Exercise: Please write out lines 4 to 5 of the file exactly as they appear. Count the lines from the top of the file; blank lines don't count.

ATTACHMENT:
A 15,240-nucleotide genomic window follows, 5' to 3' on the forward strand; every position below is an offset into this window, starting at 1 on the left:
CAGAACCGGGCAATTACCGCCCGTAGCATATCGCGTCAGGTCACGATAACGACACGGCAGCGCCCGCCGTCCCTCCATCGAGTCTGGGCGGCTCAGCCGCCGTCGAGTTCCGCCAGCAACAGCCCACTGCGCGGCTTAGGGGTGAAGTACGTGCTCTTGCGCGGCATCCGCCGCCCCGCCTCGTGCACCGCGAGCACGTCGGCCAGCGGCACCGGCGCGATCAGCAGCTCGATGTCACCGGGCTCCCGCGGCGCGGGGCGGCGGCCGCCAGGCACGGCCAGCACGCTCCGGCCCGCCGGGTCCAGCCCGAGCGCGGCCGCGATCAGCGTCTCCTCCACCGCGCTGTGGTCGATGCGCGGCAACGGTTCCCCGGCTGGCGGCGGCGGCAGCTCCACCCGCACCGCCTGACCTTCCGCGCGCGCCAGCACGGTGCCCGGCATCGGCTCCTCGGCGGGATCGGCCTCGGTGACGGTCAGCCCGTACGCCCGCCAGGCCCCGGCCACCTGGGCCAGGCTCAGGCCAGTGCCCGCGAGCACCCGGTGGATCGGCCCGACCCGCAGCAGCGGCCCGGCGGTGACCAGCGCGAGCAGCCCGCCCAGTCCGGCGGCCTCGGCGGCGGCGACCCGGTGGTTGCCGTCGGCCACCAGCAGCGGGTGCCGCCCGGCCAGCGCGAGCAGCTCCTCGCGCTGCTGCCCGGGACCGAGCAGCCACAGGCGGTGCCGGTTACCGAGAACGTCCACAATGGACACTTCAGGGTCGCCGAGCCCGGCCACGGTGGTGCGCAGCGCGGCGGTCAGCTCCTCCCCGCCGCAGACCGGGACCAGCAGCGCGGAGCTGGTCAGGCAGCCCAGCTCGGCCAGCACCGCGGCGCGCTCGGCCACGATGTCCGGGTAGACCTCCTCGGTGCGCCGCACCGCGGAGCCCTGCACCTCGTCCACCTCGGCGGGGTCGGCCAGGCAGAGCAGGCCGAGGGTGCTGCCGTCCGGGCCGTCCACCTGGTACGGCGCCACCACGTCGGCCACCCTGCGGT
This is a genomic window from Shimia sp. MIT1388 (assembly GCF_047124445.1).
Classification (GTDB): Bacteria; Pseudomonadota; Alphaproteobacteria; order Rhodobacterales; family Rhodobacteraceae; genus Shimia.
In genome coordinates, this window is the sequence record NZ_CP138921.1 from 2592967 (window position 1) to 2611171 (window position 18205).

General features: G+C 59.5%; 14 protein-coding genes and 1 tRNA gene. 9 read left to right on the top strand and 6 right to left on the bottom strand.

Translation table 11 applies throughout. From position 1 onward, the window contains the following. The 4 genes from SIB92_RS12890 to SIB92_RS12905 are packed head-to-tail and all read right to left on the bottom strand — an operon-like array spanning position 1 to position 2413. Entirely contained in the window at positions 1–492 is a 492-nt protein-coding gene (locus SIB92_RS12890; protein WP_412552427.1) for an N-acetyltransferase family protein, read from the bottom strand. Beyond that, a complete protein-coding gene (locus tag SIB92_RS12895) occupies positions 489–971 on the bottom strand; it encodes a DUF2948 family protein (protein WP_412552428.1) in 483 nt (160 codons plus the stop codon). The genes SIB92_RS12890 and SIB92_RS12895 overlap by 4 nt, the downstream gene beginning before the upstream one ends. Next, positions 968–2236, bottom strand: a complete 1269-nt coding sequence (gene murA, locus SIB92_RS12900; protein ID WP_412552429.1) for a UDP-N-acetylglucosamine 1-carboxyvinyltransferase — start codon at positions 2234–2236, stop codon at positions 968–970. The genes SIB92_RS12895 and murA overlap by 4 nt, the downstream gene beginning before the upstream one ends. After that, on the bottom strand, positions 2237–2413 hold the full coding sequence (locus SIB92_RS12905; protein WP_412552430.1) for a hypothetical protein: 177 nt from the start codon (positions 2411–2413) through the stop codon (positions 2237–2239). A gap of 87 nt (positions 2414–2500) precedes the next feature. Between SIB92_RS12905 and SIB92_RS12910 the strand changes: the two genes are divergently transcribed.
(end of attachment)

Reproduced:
Classification (GTDB): Bacteria; Pseudomonadota; Alphaproteobacteria; order Rhodobacterales; family Rhodobacteraceae; genus Shimia.
In genome coordinates, this window is the sequence record NZ_CP138921.1 from 2592967 (window position 1) to 2611171 (window position 18205).